We want to migrate all of our users in SharePoint to ADFS. Our farm has 22 site collections. I have a script that uses Move-SPUser to migrate each user. We have over 7,000 accounts to migrate and I wanted to know exactly what this command is doing.

For instance, does it "replace" all the users in the user profile service and in all the site collection user information lists, as well as setting all the direct permissions and SP groups? Or, does it just "update" this information in the user information list (thereby maintaining the existing permissions), add the new profile to the UPS, then delete the old one?

Also, does the command hit every site collection in the web app or does something need to be done at each one?

[Edit: I verified when you use Move-SPUser, the user account in all the user information lists (if it exists) of all site collections is updated to the new account.

I am trying to determine our risk factor with migrating so many users at one time. If the command is executing all kinds of complicated logic all over in SharePoint, we might choose to do small blocks of users over a period of time so we can test them. We just didn't want users to have to select between NTML and ADFS when they open SharePoint, and that would be the case temporarily until the migration is complete.

Lastly, is this command pretty reliable?

Any information is appreciated.

1 Answer 1


There are several "gotchas" with Move-SPUser, particularly when it comes to system accounts (object cache, search crawler, etc.). For user accounts, it is a fairly straightforward process. The big thing to nail down is "How is the user name changing?" in the associated claim from your STS (e.g. I was CONTOSO\Scott in the past, but now in AD FS my identifier claim is [email protected]).

For several migrations in the past, I've gone with targeting the execution of Move-SPUser to subsets of users (filtering by a given OU in Active Directory or some other filter). A sample script would be:

asnp Microsoft.SharePoint.Powershell -EA 0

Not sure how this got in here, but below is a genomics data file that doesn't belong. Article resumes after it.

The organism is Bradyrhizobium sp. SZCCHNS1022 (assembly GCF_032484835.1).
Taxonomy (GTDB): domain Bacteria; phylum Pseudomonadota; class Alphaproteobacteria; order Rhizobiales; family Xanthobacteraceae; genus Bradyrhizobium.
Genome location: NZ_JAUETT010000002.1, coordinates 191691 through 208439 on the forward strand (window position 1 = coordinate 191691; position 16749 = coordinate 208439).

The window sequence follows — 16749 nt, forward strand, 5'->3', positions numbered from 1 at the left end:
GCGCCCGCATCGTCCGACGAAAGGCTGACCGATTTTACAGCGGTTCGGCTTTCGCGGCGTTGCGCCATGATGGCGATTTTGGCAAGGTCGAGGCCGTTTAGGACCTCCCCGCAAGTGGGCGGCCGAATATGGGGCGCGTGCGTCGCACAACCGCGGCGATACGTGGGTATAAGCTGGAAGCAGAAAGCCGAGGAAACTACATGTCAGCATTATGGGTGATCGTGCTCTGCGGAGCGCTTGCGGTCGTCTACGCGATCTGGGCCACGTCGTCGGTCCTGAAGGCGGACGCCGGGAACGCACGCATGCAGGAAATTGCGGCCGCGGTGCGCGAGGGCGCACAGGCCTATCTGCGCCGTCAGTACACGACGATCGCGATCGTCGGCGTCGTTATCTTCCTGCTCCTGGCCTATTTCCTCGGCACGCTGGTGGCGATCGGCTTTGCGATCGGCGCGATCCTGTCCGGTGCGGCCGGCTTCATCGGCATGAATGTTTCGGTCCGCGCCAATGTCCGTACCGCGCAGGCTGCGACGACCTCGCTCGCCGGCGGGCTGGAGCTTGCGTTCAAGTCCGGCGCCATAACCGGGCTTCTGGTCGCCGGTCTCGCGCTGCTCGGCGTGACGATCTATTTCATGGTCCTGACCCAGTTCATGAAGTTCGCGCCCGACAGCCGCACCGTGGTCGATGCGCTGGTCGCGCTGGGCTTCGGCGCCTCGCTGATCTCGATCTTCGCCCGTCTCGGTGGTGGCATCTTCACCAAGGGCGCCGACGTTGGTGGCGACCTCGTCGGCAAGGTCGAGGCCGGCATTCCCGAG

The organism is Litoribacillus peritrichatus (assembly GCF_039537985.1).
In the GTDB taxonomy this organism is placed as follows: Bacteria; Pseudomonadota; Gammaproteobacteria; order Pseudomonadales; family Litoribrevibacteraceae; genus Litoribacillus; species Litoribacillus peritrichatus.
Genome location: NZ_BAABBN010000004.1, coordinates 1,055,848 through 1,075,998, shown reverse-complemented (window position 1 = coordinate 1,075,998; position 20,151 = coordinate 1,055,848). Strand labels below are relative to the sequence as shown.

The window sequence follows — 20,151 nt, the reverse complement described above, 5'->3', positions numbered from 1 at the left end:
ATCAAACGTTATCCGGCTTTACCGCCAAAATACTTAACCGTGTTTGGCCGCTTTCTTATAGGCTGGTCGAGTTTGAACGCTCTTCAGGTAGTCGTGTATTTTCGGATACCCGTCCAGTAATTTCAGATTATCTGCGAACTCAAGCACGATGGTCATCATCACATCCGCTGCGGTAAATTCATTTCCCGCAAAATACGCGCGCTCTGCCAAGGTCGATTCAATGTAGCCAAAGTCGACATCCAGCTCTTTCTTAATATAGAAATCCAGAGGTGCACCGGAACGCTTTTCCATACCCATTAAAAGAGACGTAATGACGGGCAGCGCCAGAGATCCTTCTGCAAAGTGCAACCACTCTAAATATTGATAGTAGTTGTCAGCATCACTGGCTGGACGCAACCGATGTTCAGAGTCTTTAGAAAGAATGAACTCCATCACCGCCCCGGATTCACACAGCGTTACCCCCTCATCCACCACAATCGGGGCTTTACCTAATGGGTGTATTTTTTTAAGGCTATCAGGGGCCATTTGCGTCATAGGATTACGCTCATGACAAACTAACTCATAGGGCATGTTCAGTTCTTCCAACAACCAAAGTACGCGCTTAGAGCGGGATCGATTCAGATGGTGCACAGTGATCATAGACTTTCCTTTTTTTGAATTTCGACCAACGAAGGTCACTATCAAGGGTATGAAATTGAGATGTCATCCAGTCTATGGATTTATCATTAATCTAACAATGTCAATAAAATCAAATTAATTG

Import-Module ActiveDirectory

$web = "https://www.contoso.com"
$windowsClaimPrefix = "i:0#.w|"
$acsClaimPrefix = "i:0e.t|acsidentifier|"
$domainPrefix = "contoso\"
$containerOU = "OU=Users,DC=contoso,DC=com"

Get-SPUser -Web $web -Limit All | 
ForEach-Object { 
    if ($_.UserLogin.ToString().Contains($windowsClaimPrefix)) { 
        $currentSPLogin = $_.UserLogin.ToString().Replace($windowsClaimPrefix,"").Replace($domainPrefix,"")
        #$mail = "*$($currentSPLogin)*"
        if ($_.Email.Length -gt 0) {
            $user = Get-ADUser -Filter { mail -eq $_.Email } -SearchBase $containerOU
            if ($user) {  
                $newUserAlias = $acsClaimPrefix + $user.UserPrincipalName
                Write-Output "Login: $($_.UserLogin)/UPN: $($user.UserPrincipalName)/New Alias:$($newUserAlias)"
                $_ | Move-SPUser -NewAlias $newUserAlias -IgnoreSID -Confirm:$false

Don't forget you'll most likely need to migrate groups as well.

  • Thanks ciphertxt! I ran a script that exports all permissions for the farm (over 160,000 permissions), ran the migration, ran the report again and compare the results. I did this three times, refreshing the content DBs from production each time, and the permissions were an exact match each time. I did the migration in blocks of 1000 users Jan 5, 2016 at 14:06

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